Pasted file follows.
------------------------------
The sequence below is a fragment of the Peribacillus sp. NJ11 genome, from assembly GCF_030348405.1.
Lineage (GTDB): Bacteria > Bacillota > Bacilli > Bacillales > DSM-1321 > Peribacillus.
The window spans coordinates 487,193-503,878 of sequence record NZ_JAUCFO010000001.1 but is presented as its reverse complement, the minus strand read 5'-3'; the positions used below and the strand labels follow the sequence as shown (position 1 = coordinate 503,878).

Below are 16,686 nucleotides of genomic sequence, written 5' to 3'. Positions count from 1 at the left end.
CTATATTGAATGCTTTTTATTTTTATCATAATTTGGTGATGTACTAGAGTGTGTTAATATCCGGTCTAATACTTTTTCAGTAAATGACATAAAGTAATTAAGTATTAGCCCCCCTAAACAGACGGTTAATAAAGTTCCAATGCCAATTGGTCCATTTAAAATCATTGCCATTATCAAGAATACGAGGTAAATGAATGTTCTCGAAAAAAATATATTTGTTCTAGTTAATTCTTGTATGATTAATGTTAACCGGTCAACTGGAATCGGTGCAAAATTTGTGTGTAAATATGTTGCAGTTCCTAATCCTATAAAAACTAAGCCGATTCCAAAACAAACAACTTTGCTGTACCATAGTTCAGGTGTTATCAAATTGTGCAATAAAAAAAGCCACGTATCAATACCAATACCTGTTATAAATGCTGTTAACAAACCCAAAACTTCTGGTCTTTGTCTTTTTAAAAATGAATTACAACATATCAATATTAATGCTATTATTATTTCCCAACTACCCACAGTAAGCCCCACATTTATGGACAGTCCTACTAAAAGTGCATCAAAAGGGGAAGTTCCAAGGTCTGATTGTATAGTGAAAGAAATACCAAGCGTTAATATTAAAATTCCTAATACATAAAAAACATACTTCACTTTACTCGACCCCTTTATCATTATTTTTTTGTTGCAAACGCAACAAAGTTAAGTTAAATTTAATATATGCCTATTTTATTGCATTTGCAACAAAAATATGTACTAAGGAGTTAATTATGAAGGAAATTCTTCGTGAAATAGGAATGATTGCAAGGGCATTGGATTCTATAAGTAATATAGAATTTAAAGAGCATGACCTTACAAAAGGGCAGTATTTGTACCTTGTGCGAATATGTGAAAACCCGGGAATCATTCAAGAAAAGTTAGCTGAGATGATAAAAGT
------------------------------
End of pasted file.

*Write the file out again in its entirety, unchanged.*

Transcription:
The sequence below is a fragment of the Peribacillus sp. NJ11 genome, from assembly GCF_030348405.1.
Lineage (GTDB): Bacteria > Bacillota > Bacilli > Bacillales > DSM-1321 > Peribacillus.
The window spans coordinates 487,193-503,878 of sequence record NZ_JAUCFO010000001.1 but is presented as its reverse complement, the minus strand read 5'-3'; the positions used below and the strand labels follow the sequence as shown (position 1 = coordinate 503,878).

Below are 16,686 nucleotides of genomic sequence, written 5' to 3'. Positions count from 1 at the left end.
CTATATTGAATGCTTTTTATTTTTATCATAATTTGGTGATGTACTAGAGTGTGTTAATATCCGGTCTAATACTTTTTCAGTAAATGACATAAAGTAATTAAGTATTAGCCCCCCTAAACAGACGGTTAATAAAGTTCCAATGCCAATTGGTCCATTTAAAATCATTGCCATTATCAAGAATACGAGGTAAATGAATGTTCTCGAAAAAAATATATTTGTTCTAGTTAATTCTTGTATGATTAATGTTAACCGGTCAACTGGAATCGGTGCAAAATTTGTGTGTAAATATGTTGCAGTTCCTAATCCTATAAAAACTAAGCCGATTCCAAAACAAACAACTTTGCTGTACCATAGTTCAGGTGTTATCAAATTGTGCAATAAAAAAAGCCACGTATCAATACCAATACCTGTTATAAATGCTGTTAACAAACCCAAAACTTCTGGTCTTTGTCTTTTTAAAAATGAATTACAACATATCAATATTAATGCTATTATTATTTCCCAACTACCCACAGTAAGCCCCACATTTATGGACAGTCCTACTAAAAGTGCATCAAAAGGGGAAGTTCCAAGGTCTGATTGTATAGTGAAAGAAATACCAAGCGTTAATATTAAAATTCCTAATACATAAAAAACATACTTCACTTTACTCGACCCCTTTATCATTATTTTTTTGTTGCAAACGCAACAAAGTTAAGTTAAATTTAATATATGCCTATTTTATTGCATTTGCAACAAAAATATGTACTAAGGAGTTAATTATGAAGGAAATTCTTCGTGAAATAGGAATGATTGCAAGGGCATTGGATTCTATAAGTAATATAGAATTTAAAGAGCATGACCTTACAAAAGGGCAGTATTTGTACCTTGTGCGAATATGTGAAAACCCGGGAATCATTCAAGAAAAGTTAGCTGAGATGATAAAAGT